I’d like to introduce you to Paul, a virtual friend who I had the pleasure of meeting in the flesh this summer even though we live 3,000 miles apart.
When I joined Paul’s Facebook Stroke Support Group, Stroke Recovery Trials & Tribulations (what a great group name!), I quickly realized he lives the way I have always strived to live. Discovering the good in the bad and making the best with what life hands you. This viewpoint has enabled me to survive many devastating experiences. That is………… until the stroke.
Finding Paul and reading his posts reminded me that I DO have a Choice! I am the only one who decides how I approach my life & current situation.
Silver linings can be elusive. However, seeing the ones other stroke survivors find can be extremely helpful in finding your own.
Paul has graciously agreed to share his basic approach and personal experiences with us.
Thank you Paul!
Twice in my life, I hit very deep lows. Both times almost fatal. Attitude pulled me through both.
Rough Teenage Years
The first as an overly sensitive teenager. My family loved and provided for me. Never abused me. They had high expectations and decided almost every decision for me. But I was small; teased and bullied at school. I was miserable. I now know I was in a deep depression, but my family only ever threatened to send me to a headshrinker, they never actually did. (To them the thought of going to any mental health pro was only for really “crazy people.”) I wish they had sent me.
If they knew how close to a brink I was, they would have. Yet all I relate here was on me…not on them. I came close to suicide. How close? I picked the lock on a gun box, gun loaded, cocked, in my mouth. One can’t get much lower than I was when I was about 14 or 15.
The second low was when I was 60. I had a massive stroke and found myself a few days later paralyzed on my right side, unable even to swallow properly, on a feeding tube. Even before my condition worsened to that point, my attitude was improving. By thinking back to how I bootstrapped myself into happiness 45 years earlier, and applying the same homebrewed silver-lining mind games again.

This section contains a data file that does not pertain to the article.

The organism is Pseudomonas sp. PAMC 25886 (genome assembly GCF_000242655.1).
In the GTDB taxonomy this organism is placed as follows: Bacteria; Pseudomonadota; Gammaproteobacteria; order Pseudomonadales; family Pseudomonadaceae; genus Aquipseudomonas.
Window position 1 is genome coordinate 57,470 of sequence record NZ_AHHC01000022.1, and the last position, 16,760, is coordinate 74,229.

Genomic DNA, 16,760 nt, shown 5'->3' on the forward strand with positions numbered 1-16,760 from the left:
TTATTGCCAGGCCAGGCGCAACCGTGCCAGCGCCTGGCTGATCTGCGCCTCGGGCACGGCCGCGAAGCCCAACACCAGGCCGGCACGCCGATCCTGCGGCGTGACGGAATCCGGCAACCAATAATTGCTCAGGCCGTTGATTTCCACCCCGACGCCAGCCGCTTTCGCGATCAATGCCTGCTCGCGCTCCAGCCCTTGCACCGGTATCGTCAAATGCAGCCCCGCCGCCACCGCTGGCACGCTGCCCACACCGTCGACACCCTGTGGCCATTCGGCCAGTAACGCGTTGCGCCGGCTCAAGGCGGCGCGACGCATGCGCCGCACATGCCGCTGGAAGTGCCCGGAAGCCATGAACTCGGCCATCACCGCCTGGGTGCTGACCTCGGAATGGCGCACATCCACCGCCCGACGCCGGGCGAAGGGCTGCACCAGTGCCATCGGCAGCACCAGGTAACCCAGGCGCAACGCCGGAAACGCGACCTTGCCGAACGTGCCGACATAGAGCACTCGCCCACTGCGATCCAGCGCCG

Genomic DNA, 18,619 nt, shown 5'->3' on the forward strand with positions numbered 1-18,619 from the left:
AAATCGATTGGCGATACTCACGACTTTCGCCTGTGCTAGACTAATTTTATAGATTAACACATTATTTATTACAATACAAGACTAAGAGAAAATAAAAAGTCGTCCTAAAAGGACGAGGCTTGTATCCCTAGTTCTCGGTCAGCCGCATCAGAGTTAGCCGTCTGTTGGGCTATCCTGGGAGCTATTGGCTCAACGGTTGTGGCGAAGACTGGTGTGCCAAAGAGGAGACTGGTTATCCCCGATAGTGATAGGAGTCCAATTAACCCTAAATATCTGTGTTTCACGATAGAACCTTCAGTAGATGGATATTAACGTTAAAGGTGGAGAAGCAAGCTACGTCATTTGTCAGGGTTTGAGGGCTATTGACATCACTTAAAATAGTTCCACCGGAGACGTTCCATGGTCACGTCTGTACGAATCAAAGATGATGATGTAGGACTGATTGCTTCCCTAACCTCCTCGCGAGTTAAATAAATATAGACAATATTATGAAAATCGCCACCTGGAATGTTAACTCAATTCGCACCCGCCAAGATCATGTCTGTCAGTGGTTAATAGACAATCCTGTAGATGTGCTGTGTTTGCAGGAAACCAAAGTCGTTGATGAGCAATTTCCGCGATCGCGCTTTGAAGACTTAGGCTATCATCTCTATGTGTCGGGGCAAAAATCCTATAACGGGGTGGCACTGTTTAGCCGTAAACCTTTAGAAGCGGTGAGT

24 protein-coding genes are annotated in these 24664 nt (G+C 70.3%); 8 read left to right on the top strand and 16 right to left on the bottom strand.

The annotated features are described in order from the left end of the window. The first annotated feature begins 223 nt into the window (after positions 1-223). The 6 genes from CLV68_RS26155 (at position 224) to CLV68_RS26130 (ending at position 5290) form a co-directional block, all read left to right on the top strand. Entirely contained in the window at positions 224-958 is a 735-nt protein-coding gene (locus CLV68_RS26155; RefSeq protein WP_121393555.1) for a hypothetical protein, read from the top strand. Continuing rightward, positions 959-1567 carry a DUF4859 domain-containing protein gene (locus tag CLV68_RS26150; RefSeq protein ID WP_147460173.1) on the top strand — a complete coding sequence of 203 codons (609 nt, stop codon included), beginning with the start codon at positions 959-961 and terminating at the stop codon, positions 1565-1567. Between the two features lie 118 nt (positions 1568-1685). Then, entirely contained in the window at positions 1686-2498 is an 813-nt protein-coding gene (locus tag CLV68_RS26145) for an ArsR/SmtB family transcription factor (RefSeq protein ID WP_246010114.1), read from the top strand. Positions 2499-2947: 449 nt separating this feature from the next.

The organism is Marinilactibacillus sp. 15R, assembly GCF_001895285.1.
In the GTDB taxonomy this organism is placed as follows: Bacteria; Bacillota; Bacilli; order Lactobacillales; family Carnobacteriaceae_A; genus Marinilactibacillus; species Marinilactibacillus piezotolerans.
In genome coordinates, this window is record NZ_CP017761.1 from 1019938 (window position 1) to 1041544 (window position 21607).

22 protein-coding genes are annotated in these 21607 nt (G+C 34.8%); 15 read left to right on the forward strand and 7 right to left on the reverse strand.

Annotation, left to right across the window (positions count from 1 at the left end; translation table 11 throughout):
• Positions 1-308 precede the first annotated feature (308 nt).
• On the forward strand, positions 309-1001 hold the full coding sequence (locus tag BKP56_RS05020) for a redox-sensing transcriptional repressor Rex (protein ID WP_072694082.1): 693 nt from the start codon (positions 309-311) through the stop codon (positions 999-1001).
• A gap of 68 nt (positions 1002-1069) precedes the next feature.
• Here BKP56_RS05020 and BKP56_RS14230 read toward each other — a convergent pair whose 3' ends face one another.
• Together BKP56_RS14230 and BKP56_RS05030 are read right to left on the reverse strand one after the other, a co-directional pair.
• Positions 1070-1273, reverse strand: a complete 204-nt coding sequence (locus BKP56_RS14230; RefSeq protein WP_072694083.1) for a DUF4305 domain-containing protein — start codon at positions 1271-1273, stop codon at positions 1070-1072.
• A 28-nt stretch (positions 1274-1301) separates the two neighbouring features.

When I was close to pulling the trigger as a teen, I decided to take a different path. I was going to ignore the demands and wishes of others, of my family. I was going to CHOOSE to be happy…to focus on things that I liked, that made me happy, no matter how small, trivial, and unimportant to the general life I found myself in.
If it didn’t work I could commit suicide another day.
My school grades plummeted. I ended high school with the highest SAT score in the school, yet ranked in the bottom half of my class. Eventually I dropped out of college, being handed to me by my not understanding parents, and got a job I loved. I had chosen to be happy, and I was.
Silver Linings Approach is Born
The key was I hit on seeking out “Silver Linings” in the dark clouds I found myself in.
I would think of one thing related to my situation that could be considered good…and I would focus on that. It meant turning a blind eye to a lot of things, which sometimes perplexed and sometimes infuriated my family. But I was better off seeing the good in situations, the silver linings. I don’t remember my fledgling silver linings from my teen years.
But I well remember my first, on the morning of my stroke. I had realized I was having a stroke around 1:30am. At that time, I had not expected to live until morning. When I was still alive in the morning, it was time to find a way to survive emotionally, and the silver linings approach came flooding back to me.
I had been under a lot of pressure from a new boss at work and had started dreading, rather than loving, going to my job. My initial silver lining was that for a while I was not going to have to return to work under the guy!
As I steadily deteriorated over the next few days, I focused on not having to go to work. The alternative was to focus on wondering how much functionality I was going to lose…would I even make it to the weekend. I did wonder, but chose not to focus on that unanswerable question. And as it turned out, I never again worked under the guy.
About a year later, I found out about 100 Days of Happiness Groups. Their premise is one can choose whether to be happy or miserable, independently of one’s specific circumstances… and it can be a learned behavior.
By thinking of and posting one happy, no matter how small, every day for 100 days, one will be in the habit of seeking out the good rather than the bad, and improve one’s overall attitude. This is to me another version of the silver linings in dark clouds I came up with on my own in the 1960s.
I am truly a happy person now, with a much better attitude than before my stroke. I still can’t do a lot of things I loved, but I can do more and more as time goes by.
Grateful Every Day
Every day is an extra, a bonus. I have met and love 4 grandchildren, none were born yet when I had a stroke. I run a Stroke Support Group that people tell me help them through their own dark days. I also run a small 100 Days of Happiness group. All that wouldn’t have been had I not lived and found my own way to improved happiness through Silver Linings. I am better off than pre-stroke, in all but some relatively minor physical ways.
Use one method or the other, or both…they work great for me, and I hope for you too.